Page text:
Tunisia's Marzouki: The revolution's candidate?

#TunisiaVotes

Marzouki, medical doctor turned human rights activist, says election choice is between democratic progress and a return to authoritarianism

Tunisian President and presidential candidate, Moncef Marzouki greets his supporters during a campaign meeting on 14 December, 2014 in Tunis (AFP)
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Friday 13 February 2015 7:15 UTC
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It is no coincidence that Moncef Marzouki was the only one of Tunisia’s two presidential candidates who on 17 December – the fourth anniversary of the Arab Spring – visited the place where it all began.

A medical doctor who became one of the country’s best-known human rights activists, Marzouki chose to make one of his last campaign stops before Sunday’s election in the southern town of Sidi Bouzid. It’s here that the impoverished stall-holder, Mohamed Bouazizi, immolated himself. 

His death struck a chord which led to the massive street protests that toppled Tunisian strongman Zine El Abidine Ben Ali and led to similar protests in Cairo, Sanaa, Tripoli and beyond.

Everywhere that Marzouki, who will be 70 next year, has campaigned for president, he has sought to revive the spirit of the Arab Spring, arguing that the election choice on 21 December will be between democratic progress and a return to authoritarianism.

His opponent, Beji Caid Essebsi, who led Marzouki by little more than 6 percent in the first round, was the speaker of parliament at the start of Ben Ali’s rule, and is supported by most of the country’s old elite.  

His party, Nidaa Tounes, won the parliamentary elections in October and is set to nominate a prime minister and the new government as soon as the presidency is decided.

In his speech in Sidi Bouzid Marzouki told voters a victory for himself on Sunday would ensure that both the presidency and the government were not in the same hands.

“A balance of power is essential to guarantee there is no return to dictatorship as well as to reinforce the foundations of our nascent democracy,” he declared.

Marzouki’s effort to portray the election in these terms is a clear repudiation of Essebsi’s tactics which claim that Sunday’s vote is a choice between secularism and Islamism.

He has tried to paint Marzouki as a puppet of Ennahda, the party which won the country’s first free elections in 2011 but has subsequently lost ground. Ennahda is often referred to as Tunisia’s Muslim Brotherhood branch but it grew out of very specific local concerns and is not seen as dogmatic, showing itself willing to compromise and share power.

While Marzouki was elected to become Tunisia’s interim president in 2011 by the constituent assembly in which Ennahda had most seats, he disagrees with the party on many issues. For instance, Marzouki is a firm secularist who has long opposed capital punishment, a position that Ennahda does not support. However, the president's role is limited, and there was a limit to how much influence Marzouki could wield. 

Marzouki’s qualified backing and respect for Ennahda instead largely stems from his concern about human rights protections and his recognition all groups are legitimate part of Tunisian society.  

His father emigrated to Morocco in the 1950s under political pressure for opposing President Habib Bourguiba, and Moncef Marzouki only returned to his homeland in 1979.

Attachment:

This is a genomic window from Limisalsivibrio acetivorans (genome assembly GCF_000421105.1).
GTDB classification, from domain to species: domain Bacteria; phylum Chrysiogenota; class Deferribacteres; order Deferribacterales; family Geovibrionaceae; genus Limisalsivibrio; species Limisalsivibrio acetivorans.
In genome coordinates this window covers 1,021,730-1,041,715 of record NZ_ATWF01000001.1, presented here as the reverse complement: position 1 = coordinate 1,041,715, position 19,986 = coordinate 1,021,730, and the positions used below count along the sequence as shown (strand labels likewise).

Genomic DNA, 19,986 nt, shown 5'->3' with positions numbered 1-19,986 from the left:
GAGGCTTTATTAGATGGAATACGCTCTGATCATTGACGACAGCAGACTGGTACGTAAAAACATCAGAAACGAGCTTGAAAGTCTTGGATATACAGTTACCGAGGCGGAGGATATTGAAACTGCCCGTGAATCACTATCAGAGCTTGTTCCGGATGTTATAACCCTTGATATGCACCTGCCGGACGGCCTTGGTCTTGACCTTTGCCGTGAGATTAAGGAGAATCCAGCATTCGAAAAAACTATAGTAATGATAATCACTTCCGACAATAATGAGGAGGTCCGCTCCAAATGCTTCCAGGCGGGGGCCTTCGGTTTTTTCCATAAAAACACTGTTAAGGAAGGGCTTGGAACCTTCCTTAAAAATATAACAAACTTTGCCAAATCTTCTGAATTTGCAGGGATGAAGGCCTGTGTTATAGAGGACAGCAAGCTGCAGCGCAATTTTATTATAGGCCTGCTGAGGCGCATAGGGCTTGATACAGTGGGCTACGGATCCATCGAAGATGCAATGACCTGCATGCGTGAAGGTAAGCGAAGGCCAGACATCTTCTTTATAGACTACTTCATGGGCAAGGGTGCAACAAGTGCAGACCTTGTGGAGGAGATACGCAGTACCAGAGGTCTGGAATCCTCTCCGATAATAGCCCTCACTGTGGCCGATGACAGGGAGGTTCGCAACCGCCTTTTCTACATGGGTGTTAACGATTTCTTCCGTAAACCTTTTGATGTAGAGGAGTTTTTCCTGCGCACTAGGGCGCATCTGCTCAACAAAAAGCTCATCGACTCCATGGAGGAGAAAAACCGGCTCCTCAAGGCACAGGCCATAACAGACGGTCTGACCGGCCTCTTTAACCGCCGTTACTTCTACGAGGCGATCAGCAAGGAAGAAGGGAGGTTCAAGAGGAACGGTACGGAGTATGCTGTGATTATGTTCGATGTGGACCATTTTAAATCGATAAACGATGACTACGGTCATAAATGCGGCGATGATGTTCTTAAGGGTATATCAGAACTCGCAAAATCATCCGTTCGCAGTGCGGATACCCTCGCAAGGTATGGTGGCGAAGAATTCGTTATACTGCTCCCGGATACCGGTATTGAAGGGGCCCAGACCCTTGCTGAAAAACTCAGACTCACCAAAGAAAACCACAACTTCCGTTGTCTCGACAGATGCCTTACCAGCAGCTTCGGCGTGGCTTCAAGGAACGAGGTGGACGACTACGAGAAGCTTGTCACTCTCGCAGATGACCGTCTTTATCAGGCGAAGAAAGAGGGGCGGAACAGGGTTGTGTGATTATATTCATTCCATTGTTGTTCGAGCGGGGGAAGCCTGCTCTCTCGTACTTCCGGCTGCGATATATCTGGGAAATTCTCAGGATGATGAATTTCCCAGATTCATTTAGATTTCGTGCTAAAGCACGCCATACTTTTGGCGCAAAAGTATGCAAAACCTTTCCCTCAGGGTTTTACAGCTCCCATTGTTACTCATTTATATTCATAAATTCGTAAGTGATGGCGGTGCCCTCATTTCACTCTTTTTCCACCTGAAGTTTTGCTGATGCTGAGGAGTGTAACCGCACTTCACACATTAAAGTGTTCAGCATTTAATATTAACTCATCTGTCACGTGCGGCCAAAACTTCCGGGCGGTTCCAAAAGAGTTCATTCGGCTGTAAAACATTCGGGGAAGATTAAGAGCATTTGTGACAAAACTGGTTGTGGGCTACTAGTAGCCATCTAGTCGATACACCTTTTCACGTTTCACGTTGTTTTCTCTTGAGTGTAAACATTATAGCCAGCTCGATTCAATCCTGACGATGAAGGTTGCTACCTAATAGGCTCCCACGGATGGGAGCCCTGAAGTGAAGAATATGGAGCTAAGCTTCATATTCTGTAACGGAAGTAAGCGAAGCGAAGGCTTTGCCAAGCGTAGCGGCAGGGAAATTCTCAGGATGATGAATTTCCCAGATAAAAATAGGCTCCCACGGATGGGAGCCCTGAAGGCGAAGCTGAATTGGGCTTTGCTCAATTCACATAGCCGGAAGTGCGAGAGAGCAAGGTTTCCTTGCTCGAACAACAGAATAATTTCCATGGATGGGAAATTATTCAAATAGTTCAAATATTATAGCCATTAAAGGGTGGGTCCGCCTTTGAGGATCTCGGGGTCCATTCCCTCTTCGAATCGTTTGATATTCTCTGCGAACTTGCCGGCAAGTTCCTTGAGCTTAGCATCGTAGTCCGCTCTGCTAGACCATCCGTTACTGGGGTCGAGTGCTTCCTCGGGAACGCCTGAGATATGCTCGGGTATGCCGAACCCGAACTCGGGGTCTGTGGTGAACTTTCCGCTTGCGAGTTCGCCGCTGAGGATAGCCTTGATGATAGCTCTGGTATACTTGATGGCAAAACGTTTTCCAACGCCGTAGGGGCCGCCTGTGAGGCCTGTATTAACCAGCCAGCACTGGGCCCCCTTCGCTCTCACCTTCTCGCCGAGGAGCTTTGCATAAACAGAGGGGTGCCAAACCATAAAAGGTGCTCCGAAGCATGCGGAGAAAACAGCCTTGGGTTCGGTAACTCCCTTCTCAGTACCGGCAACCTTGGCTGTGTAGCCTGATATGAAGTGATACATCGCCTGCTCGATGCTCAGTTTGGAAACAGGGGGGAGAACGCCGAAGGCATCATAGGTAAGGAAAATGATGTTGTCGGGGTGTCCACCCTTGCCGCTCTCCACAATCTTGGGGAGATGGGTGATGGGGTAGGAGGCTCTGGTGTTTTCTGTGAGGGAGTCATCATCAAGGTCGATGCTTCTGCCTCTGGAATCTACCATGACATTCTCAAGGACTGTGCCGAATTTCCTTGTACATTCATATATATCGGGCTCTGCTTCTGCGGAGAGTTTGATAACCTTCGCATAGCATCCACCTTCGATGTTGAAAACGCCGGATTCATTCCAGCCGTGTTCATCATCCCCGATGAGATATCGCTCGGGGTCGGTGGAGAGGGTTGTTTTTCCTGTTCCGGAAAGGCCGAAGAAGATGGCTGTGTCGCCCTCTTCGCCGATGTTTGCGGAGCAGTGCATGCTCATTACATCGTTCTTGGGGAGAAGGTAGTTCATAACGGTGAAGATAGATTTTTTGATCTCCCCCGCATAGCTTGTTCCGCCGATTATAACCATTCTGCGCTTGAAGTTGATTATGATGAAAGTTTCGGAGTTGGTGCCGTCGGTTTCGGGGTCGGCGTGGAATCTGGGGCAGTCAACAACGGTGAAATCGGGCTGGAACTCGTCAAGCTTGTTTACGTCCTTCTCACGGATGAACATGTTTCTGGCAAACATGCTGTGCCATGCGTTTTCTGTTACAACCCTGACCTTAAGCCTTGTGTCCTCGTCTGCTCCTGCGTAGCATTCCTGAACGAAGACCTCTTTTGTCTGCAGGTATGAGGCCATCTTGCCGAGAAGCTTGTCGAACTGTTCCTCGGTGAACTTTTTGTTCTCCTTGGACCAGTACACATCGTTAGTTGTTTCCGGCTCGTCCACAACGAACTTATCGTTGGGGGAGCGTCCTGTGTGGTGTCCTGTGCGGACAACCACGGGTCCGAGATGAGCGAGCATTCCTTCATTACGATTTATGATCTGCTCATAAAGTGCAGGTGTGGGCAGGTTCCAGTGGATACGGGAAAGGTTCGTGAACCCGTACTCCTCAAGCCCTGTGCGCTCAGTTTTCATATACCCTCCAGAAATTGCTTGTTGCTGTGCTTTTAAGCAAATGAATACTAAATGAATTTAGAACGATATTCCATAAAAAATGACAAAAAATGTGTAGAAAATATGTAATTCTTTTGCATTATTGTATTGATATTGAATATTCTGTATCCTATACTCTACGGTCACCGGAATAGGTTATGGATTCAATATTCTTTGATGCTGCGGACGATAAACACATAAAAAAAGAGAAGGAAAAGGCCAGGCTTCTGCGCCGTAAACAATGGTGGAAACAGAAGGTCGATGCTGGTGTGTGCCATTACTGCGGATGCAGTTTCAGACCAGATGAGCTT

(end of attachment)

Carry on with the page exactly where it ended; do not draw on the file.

He founded the African Network for Prevention of Child Abuse and joined the Tunisian League for Human Rights. He publicly confronted the new President Ben Ali and urged him to observe the law when the dictator suppressed Ennahda, jailing many of its leaders and driving others into exile.

In 2001, Marzouki founded the Congress for the Republic, a small party which won four seats in the elections this October.

Concern for human rights also led Marzouki, as President in 2012, to break diplomatic relations with Bashar al-Assad’s Syria. His current opponents, Nidaa Tounes, have hinted they will restore them if Essebsi wins on Sunday.

Similarly, Marzouki roundly condemned last year’s coup in Egypt and the subsequent plethora of human rights abuses, including the banning of the Muslim Brotherhood.

A key element in Sunday’s vote is the role that Ennahda supporters will play, given that the party leadership has come out against endorsing either candidate.

Many will no doubt vote for Marzouki regardless and will do so because they agree with his view that an Essebsi victory would make a return to authoritarianism more likely. Marzouki has deliberately avoided calling for Ennahda’s backing so as not to encourage the line that the choice on Sunday is about Islamism or secularism.

The question is whether enough Ennahda supporters will be energised to allow Marzouki to close the 6 per cent gap between him and Essebsi in the first round.

But to suggest Marzouki is putty in Ennahda’s hands is incorrect. For one thing it is not clear Ennahda’s leaders want him to win.  Ennahda’s leadership is being careful not to support Marzouki publicly or attack Essebsi, precisely because many senior Ennahda figures would like to form a coalition government with Nidaa Tounes. 

Some Ennahda leaders, reportedly including its president, Rachid Ghannouchi, see this as genuinely the best option. Others see it as a necessary survival strategy in case Essebsi rather than Marzouki wins on Sunday. To many of Ennahda’s rank and file both positions seem ultra-cautious and an abdication of the party’s responsibility.

It has also upset some Ennhada leaders. Hamadi Jebali, Ennahda’s secretary-general who served briefly as prime minister resigned from the party earlier this month. He said he wanted to “serve the objectives of the revolution”. His words were similar to what we have heard so far from Marzouki, who continues to insist that everything is left to play for in Sunday’s vote.